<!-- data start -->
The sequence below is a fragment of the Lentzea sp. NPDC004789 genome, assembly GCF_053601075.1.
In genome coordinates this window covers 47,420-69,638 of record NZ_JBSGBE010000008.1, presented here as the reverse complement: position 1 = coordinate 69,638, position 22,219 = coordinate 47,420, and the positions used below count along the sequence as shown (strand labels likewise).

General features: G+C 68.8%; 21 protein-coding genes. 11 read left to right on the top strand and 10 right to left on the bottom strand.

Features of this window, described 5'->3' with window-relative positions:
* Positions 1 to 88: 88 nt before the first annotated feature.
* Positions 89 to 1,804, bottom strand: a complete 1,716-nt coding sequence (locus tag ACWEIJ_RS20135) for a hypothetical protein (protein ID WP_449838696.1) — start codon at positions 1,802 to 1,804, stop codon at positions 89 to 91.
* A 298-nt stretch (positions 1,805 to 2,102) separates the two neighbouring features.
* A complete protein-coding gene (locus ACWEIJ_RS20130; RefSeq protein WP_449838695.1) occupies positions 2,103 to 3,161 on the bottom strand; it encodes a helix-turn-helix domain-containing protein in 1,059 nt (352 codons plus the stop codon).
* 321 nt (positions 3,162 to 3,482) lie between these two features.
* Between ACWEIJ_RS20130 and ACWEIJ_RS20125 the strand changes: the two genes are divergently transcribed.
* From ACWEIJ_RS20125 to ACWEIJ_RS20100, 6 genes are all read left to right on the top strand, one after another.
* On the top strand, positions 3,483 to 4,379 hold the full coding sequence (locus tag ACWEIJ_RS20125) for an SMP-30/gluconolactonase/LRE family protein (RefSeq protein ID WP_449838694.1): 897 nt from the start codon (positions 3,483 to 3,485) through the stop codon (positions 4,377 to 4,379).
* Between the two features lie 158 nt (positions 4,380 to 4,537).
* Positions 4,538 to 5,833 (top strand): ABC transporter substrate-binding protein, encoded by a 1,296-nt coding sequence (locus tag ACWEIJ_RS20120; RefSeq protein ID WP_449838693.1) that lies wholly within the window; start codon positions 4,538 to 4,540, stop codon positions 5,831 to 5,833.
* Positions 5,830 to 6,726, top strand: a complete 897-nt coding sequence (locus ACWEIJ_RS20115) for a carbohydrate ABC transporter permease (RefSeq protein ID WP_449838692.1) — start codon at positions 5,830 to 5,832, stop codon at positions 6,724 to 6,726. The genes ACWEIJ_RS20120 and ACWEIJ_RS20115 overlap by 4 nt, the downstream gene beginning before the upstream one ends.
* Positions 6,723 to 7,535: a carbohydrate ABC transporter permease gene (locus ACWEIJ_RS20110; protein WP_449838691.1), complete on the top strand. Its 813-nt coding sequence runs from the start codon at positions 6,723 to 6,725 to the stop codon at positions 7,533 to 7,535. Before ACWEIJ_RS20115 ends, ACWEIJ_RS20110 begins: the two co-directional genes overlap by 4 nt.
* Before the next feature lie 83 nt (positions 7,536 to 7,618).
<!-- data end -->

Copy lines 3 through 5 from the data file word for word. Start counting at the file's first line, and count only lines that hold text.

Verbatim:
General features: G+C 68.8%; 21 protein-coding genes. 11 read left to right on the top strand and 10 right to left on the bottom strand.

Features of this window, described 5'->3' with window-relative positions:
* Positions 1 to 88: 88 nt before the first annotated feature.